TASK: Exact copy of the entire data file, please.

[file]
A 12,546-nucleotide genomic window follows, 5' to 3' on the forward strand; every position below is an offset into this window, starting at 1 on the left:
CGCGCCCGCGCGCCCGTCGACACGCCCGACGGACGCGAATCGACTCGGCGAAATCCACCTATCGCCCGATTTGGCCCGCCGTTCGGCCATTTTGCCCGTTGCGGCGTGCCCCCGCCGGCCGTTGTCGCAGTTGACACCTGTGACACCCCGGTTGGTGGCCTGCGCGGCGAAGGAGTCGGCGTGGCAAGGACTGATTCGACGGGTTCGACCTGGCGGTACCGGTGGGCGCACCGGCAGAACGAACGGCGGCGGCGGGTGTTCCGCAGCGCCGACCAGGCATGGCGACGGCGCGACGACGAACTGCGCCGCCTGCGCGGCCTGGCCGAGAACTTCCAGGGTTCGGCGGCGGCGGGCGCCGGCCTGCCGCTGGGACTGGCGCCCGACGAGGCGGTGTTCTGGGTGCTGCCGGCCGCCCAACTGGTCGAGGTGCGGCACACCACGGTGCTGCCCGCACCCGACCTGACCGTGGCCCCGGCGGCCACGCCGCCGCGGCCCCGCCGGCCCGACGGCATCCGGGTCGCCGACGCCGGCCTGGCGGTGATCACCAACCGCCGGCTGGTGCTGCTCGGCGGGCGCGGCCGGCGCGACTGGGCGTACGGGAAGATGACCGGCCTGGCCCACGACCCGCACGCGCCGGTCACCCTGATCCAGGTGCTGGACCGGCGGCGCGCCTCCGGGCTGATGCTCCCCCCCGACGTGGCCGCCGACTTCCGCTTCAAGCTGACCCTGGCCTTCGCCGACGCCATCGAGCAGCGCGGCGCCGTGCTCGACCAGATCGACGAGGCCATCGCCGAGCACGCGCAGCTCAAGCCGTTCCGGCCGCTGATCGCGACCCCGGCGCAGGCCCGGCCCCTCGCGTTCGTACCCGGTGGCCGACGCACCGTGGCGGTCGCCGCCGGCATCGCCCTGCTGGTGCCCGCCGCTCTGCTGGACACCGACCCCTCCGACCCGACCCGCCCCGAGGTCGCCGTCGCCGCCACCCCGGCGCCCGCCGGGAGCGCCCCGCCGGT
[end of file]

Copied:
A 12,546-nucleotide genomic window follows, 5' to 3' on the forward strand; every position below is an offset into this window, starting at 1 on the left:
CGCGCCCGCGCGCCCGTCGACACGCCCGACGGACGCGAATCGACTCGGCGAAATCCACCTATCGCCCGATTTGGCCCGCCGTTCGGCCATTTTGCCCGTTGCGGCGTGCCCCCGCCGGCCGTTGTCGCAGTTGACACCTGTGACACCCCGGTTGGTGGCCTGCGCGGCGAAGGAGTCGGCGTGGCAAGGACTGATTCGACGGGTTCGACCTGGCGGTACCGGTGGGCGCACCGGCAGAACGAACGGCGGCGGCGGGTGTTCCGCAGCGCCGACCAGGCATGGCGACGGCGCGACGACGAACTGCGCCGCCTGCGCGGCCTGGCCGAGAACTTCCAGGGTTCGGCGGCGGCGGGCGCCGGCCTGCCGCTGGGACTGGCGCCCGACGAGGCGGTGTTCTGGGTGCTGCCGGCCGCCCAACTGGTCGAGGTGCGGCACACCACGGTGCTGCCCGCACCCGACCTGACCGTGGCCCCGGCGGCCACGCCGCCGCGGCCCCGCCGGCCCGACGGCATCCGGGTCGCCGACGCCGGCCTGGCGGTGATCACCAACCGCCGGCTGGTGCTGCTCGGCGGGCGCGGCCGGCGCGACTGGGCGTACGGGAAGATGACCGGCCTGGCCCACGACCCGCACGCGCCGGTCACCCTGATCCAGGTGCTGGACCGGCGGCGCGCCTCCGGGCTGATGCTCCCCCCCGACGTGGCCGCCGACTTCCGCTTCAAGCTGACCCTGGCCTTCGCCGACGCCATCGAGCAGCGCGGCGCCGTGCTCGACCAGATCGACGAGGCCATCGCCGAGCACGCGCAGCTCAAGCCGTTCCGGCCGCTGATCGCGACCCCGGCGCAGGCCCGGCCCCTCGCGTTCGTACCCGGTGGCCGACGCACCGTGGCGGTCGCCGCCGGCATCGCCCTGCTGGTGCCCGCCGCTCTGCTGGACACCGACCCCTCCGACCCGACCCGCCCCGAGGTCGCCGTCGCCGCCACCCCGGCGCCCGCCGGGAGCGCCCCGCCGGT